May is Asian American and Pacific Islander Heritage Month.
Cenus.gov has lots of information about the history of this monthlong celebration: “In 1978, a joint congressional resolution established Asian/Pacific American Heritage Week. The first 10 days of May were chosen to coincide with two important milestones in Asian/Pacific American history: the arrival in the United States of the first Japanese immigrants (May 7, 1843) and contributions of Chinese workers to the building of the transcontinental railroad, completed May 10, 1869.
In 1992, Congress expanded the observance to a monthlong celebration that is now known as Asian American and Pacific Islander Heritage Month. Per a 1997 U.S. Office of Management and Budget directive, the Asian or Pacific Islander racial category was separated into two categories: one being Asian and the other Native Hawaiian and Other Pacific Islander. Thus, this Facts for Features contains a section for each.”
Arbor Day is on Friday, April 30. It is an annual holiday encouraging people to plant and care for trees. It was initiated by Julius Sterling Morton, President Grover Cleveland’s Secretary of Agriculture in 1872.
For this, you will need a collection of random words, ideally written on little slips of paper. You can put these slips in a bag or mix them up in a pile. Pull words one at a time and write them down in the order that you pull them. You can also use an online word generator such as this one. Keep in mind that you might want to throw in a couple connecting words, like and, with, at, the, and a. You could also take an article from a newspaper and cut up those words to make into a poem. The lines of the poem and the poem itself end whenever you decide. Here is our dada poem:
“Could you grass?”
said light green cat,
Tired and smooth.
“Stop, try candy fluff.”
Write a poem using your five senses.
Take an object and describe how it feels, looks, sounds, smells, and even tastes (as long as it is something that’s okay to taste!).
Paint Sample Poetry
Write a poem on a paint sample slip like you can get from a home improvement store. The poem can be about the main color, or inspired by the names of the colors.
Write a borrowed poem.
Borrowed poetry is created by borrowing lines or phrases from another source, such as an article or another poem.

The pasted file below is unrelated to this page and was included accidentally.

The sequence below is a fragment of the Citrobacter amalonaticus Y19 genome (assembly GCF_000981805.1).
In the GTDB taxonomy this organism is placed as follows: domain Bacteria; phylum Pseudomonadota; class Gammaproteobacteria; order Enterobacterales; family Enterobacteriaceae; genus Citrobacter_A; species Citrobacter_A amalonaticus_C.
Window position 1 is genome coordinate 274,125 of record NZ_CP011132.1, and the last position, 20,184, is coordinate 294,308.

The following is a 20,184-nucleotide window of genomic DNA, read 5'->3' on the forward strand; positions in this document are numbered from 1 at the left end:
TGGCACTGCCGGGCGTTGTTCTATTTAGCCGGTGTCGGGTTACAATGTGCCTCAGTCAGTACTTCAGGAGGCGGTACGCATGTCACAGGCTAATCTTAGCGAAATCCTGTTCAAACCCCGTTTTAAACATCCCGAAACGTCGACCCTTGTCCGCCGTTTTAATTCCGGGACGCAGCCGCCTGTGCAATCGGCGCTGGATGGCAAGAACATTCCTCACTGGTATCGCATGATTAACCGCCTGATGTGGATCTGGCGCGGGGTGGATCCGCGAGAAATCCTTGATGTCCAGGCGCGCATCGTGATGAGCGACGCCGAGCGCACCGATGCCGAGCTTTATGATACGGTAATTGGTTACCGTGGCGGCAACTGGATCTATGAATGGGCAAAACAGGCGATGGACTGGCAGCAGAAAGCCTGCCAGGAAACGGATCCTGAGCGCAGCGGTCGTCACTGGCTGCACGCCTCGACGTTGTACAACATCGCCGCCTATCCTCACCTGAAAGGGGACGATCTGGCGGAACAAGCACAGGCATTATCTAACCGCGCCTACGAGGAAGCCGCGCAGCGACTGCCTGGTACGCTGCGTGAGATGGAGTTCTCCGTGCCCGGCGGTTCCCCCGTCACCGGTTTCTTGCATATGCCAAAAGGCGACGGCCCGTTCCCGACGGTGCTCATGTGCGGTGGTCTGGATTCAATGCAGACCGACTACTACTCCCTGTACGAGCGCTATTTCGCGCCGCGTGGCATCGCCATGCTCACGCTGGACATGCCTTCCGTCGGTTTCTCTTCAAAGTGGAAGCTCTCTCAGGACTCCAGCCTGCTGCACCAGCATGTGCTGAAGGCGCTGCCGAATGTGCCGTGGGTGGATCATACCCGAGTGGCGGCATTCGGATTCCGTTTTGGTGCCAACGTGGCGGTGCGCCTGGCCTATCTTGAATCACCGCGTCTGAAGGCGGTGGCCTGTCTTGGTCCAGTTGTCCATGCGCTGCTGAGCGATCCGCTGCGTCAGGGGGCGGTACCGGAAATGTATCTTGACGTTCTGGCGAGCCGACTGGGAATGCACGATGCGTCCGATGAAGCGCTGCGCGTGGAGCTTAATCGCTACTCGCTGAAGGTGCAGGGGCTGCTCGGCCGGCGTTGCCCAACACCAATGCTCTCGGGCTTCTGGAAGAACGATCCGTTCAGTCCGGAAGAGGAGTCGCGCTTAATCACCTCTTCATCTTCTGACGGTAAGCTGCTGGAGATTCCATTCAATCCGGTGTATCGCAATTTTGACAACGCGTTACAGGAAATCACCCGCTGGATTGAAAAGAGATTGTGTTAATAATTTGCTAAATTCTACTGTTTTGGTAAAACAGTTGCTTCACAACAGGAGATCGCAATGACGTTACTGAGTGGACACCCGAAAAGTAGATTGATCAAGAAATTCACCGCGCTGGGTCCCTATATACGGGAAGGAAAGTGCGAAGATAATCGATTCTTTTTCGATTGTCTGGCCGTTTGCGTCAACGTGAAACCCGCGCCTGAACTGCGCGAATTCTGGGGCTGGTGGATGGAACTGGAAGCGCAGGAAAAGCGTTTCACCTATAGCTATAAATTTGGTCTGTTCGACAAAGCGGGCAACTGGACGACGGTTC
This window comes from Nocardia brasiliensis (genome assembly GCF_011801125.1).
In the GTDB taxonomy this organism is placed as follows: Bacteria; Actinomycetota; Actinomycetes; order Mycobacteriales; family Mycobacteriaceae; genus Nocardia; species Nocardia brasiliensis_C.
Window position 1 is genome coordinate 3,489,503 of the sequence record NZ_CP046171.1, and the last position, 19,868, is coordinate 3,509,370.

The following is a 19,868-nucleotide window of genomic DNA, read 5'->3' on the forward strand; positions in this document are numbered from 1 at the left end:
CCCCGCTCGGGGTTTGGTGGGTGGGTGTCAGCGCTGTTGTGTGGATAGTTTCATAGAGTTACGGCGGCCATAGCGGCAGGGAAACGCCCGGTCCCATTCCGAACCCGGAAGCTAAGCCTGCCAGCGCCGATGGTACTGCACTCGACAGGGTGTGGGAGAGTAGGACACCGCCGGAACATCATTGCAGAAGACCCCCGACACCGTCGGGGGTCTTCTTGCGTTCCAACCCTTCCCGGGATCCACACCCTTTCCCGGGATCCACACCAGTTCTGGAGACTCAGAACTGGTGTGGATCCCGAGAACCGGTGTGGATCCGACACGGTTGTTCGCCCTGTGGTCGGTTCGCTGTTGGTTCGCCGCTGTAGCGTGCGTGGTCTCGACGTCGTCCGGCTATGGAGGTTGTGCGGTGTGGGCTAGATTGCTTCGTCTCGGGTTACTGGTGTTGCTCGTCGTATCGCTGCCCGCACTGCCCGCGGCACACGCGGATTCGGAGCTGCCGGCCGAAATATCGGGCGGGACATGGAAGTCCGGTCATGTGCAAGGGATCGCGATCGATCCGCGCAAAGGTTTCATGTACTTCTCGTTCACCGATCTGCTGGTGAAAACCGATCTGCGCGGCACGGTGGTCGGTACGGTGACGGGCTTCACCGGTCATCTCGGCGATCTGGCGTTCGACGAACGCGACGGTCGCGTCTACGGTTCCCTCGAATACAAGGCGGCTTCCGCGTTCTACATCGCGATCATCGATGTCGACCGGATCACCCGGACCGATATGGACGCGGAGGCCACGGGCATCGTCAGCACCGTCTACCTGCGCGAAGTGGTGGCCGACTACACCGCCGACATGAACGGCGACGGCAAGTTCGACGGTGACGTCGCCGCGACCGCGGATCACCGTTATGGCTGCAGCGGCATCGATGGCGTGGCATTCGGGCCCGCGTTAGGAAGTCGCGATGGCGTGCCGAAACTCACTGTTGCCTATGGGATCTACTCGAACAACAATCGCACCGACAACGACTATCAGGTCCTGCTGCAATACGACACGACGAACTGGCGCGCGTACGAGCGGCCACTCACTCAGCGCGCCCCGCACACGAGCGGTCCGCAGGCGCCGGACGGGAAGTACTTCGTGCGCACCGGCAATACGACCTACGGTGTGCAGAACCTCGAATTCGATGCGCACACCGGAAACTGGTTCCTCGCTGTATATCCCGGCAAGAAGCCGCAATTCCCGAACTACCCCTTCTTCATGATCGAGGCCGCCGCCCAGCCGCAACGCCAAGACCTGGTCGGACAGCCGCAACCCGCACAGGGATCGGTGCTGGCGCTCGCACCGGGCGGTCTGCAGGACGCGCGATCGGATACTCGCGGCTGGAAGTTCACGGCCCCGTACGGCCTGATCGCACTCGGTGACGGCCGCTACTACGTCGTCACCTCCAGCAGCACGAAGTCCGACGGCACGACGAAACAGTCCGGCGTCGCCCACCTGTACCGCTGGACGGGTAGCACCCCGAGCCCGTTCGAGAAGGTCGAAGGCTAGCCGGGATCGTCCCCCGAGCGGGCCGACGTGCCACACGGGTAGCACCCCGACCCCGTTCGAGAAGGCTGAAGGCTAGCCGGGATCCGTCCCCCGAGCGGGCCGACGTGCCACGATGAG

We learned about this from Kwame Alexander, a poet and educator (on the At Home with Kwame page). He uses the poem, This Is Just to Say by William Carlos Williams, which is basically about asking for forgiveness for something you aren’t really sorry for doing. Once you think of a time like that in your life, you can replace words in the poem to reflect your experience. For example:
This is just to say
I have no
to turn in today.
Which you were
to count towards my grade.
I played outside instead
the sun was warm
and my friends were there.
The library has poetry books for every kind of person. Here are some of our favorites!
Water that you find in nature is not necessarily clean or pure; you would not want to drink pond water, for example. There are ways to clean water, though, and you can try this experiment at home!
First, take a clean jar with a lid and fill it with water from a lake, pond, stream, or any other source of water outside your home. Put the lid on until it is time for the next step. What do you notice about the water?
To clean the water, you will need something called alum. Alum is a hydrated double sulfate of aluminum and potassium, used in dyeing and tanning. If you don’t have this at home, it can be found in the spice aisle in the grocery store.
Put 2 tablespoons of alum in your water, close the lid tightly, and shake it up. Then let the water sit for a few hours.
When you look at your jar again, what do you see?
You may notice that the dirt gets pulled to the bottom. In a real water treatment plant, the added alum forms clumps with the dirt and pulls it down to the bottom of the basin.
To learn more about water and water pollution, check out one of these books.
Eggs are an incredible adaptation that allow birds to stay light and able to fly while their babies are growing. Bird eggs are covered in a shell with lots of tiny holes. These allow air and moisture to pass through. Eggs are also covered in a coating that keeps out bacteria and dust.
Place the egg in your hand (take off any rings first). Squeeze the egg with even pressure. Does it break?
Now (over the sink or outdoors) squeeze the egg with just two fingers. Did it break?
What will happen:
The shape of an egg makes it very strong to even pressure. Even an adult squeezing it can’t break the shell.
When uneven pressure is put on the thin shell, the egg cracks easily.
When a bird sits on an egg to incubate it, the pressure is evenly distributed on the shell and the egg can easily support the bird. When a chick is ready to hatch, it pushes on just a small part of the shell with its egg tooth and the shell will crack to allow the bird to hatch.
A drinking glass
Place the egg in a glass and cover with household vinegar. Wait about 24 hours, pour the vinegar out and replace with fresh vinegar. Wait a full week and then take the egg out.
What will happen:
The shell is made of calcium carbonate, which dissolves in acetic acid. The vinegar will dissolve the shell, leaving the semipermeable membrane intact. The yolk and white will still be contained in the soft membrane, so it will look like an egg, but will be squishy when touched.